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Clay jar points to connection between Israel under the Reign of King Solomon and the Kingdom of Sheba

Archaeologists from the Institute of Archaeology of the Hebrew University of Jerusalem have deciphered a Sabaean inscription on a clay jar, pointing to a connection between Israel under the Reign of King Solomon and the Kingdom of Sheba.

According to the Hebrew Bible and the Old Testament, Solomon, also called Jedidiah, was the penultimate ruler of an amalgamated Israel and Judah sometime around 970 to 931 BC. The Bible says that Solomon dedicated the First Temple in Jerusalem to Yahweh, or God in Judaism, and is depicted as a wealthy, wise, and powerful figure, as well as one of the 48 Jewish prophets.

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In 2012, archaeologists conducting excavations in the Ophel area south of the Temple Mount, uncovered a large jar inscribed with text written in Canaanite script, from which the ancient Hebrew script used during the time of the First Temple derives.

Only seven letters from the inscription survive, which according to a new study published in the Hebrew University’s Jerusalem Journal of Archaeology, is actually “Ancient South Arabian,” the script that was used in the south-west part of the Arabian Peninsula (the Yemen region of today), where the Kingdom of Sheba was the dominant kingdom at the time.

The Kingdom of Sheba was the home of the biblical “Queen of Sheba”, a figure first mentioned in the Hebrew Bible. In the original story, she brings a caravan of valuable gifts for Solomon, however, her existence is disputed by academics. Modern historians identify Sheba with the South Arabian kingdom of Saba in present-day Yemen and Ethiopia, while competing theories places the kingdom in South Arabia or the Horn of Africa.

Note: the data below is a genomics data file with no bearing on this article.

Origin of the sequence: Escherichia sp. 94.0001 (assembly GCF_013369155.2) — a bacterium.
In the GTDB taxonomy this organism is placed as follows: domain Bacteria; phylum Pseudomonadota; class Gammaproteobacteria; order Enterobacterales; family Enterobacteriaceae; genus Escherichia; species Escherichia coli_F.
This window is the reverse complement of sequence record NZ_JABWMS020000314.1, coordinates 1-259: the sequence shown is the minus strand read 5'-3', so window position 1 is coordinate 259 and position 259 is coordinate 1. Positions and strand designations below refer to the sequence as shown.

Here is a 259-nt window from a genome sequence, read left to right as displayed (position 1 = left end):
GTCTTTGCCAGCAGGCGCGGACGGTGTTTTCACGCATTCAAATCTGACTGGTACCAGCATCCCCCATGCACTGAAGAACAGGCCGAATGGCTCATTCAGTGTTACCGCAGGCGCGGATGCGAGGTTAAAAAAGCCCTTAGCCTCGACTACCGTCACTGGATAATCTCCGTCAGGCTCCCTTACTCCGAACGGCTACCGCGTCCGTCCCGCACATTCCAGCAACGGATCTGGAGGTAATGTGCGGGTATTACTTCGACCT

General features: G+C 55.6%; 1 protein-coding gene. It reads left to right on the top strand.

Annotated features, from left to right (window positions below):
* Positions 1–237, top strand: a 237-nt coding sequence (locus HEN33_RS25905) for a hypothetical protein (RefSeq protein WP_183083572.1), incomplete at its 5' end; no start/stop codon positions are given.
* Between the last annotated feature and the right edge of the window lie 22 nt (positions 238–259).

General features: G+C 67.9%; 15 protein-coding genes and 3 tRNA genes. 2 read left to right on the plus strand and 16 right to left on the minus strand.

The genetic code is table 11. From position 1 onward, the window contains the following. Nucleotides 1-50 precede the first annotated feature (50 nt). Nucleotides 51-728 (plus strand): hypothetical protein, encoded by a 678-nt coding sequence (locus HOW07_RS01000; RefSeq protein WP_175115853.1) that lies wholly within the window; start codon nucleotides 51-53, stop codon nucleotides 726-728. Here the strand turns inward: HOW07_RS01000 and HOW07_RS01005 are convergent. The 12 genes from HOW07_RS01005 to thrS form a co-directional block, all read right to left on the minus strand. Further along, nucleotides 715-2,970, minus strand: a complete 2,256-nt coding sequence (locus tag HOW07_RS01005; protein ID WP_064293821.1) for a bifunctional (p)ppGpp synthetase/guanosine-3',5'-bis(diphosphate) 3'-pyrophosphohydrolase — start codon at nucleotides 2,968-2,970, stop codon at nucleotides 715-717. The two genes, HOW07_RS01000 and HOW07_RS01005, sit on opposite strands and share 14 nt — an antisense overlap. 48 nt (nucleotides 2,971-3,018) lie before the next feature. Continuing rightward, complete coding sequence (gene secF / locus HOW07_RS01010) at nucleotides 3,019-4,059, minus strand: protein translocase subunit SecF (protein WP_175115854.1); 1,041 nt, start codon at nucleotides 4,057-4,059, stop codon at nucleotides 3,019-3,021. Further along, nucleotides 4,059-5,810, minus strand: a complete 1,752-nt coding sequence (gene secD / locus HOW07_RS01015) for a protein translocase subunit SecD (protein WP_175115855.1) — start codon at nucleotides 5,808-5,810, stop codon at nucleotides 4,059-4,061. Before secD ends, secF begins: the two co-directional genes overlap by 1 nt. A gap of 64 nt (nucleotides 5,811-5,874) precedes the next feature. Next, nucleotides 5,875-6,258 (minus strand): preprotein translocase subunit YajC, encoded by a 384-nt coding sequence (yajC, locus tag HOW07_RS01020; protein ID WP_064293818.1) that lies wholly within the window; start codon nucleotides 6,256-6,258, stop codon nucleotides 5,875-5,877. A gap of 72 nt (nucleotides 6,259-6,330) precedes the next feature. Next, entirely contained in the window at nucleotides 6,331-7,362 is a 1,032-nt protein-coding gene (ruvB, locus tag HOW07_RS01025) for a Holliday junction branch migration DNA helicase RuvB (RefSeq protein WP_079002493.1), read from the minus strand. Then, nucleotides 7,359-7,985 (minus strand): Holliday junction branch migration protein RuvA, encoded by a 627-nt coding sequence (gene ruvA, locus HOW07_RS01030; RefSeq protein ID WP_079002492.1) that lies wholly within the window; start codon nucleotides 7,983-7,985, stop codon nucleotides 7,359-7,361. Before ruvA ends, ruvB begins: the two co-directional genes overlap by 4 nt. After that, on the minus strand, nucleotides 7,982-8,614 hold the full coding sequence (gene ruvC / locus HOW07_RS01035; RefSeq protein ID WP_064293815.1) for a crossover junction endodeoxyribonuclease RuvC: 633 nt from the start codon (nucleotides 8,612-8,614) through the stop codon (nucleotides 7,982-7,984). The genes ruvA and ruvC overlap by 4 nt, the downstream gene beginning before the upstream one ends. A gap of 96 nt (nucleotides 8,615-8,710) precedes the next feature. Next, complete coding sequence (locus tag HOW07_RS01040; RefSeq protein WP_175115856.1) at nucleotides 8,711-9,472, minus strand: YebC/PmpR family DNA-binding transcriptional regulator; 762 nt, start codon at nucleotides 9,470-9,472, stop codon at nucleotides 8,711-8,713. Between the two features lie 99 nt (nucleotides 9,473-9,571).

According to the study, the inscription on the jar reads: , “[ ]shy l’dn 5,” means five “ šǝḥēlet,” referring to one of the four ingredients mentioned in the Bible (Exodus 30:34) required for the incense mixture. The “šǝḥēlet” was an essential ingredient in the incense that was burnt in the First and Second Temples and was called “tziporen” in Rabbinic literature.

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The researchers suggest that this indicates a connection between Jerusalem of the 10th century BC (during the reign of Solomon) and the Kingdom of Sheba. The jar was manufactured in or near Jerusalem, and the inscription suggests a speaker of Sabaean who was involved in supplying the incense spices.

Dr. Vainstub, from the Hebrew University of Jerusalem, said: “Deciphering the inscription on the jar teaches us not only about the presence of a speaker of Sabaean in Israel during the time of King Solomon, but also about the system of geopolitical relations in our region at the time – especially in light of the place where the jar was discovered, an area known for also being the administrative centre during the days of King Solomon. This is another testament to the extensive trade and cultural ties that existed between Israel under King Solomon and the Kingdom of Sheba.”

Hebrew University of Jerusalem

Header Image Credit : Shani Jaffe

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Mark Milligan
Mark Milligan
Mark Milligan is multi-award-winning journalist and the Managing Editor at HeritageDaily. His background is in archaeology and computer science, having written over 8,000 articles across several online publications. Mark is a member of the Association of British Science Writers (ABSW), the World Federation of Science Journalists, and in 2023 was the recipient of the British Citizen Award for Education, the BCA Medal of Honour, and the UK Prime Minister's Points of Light Award.
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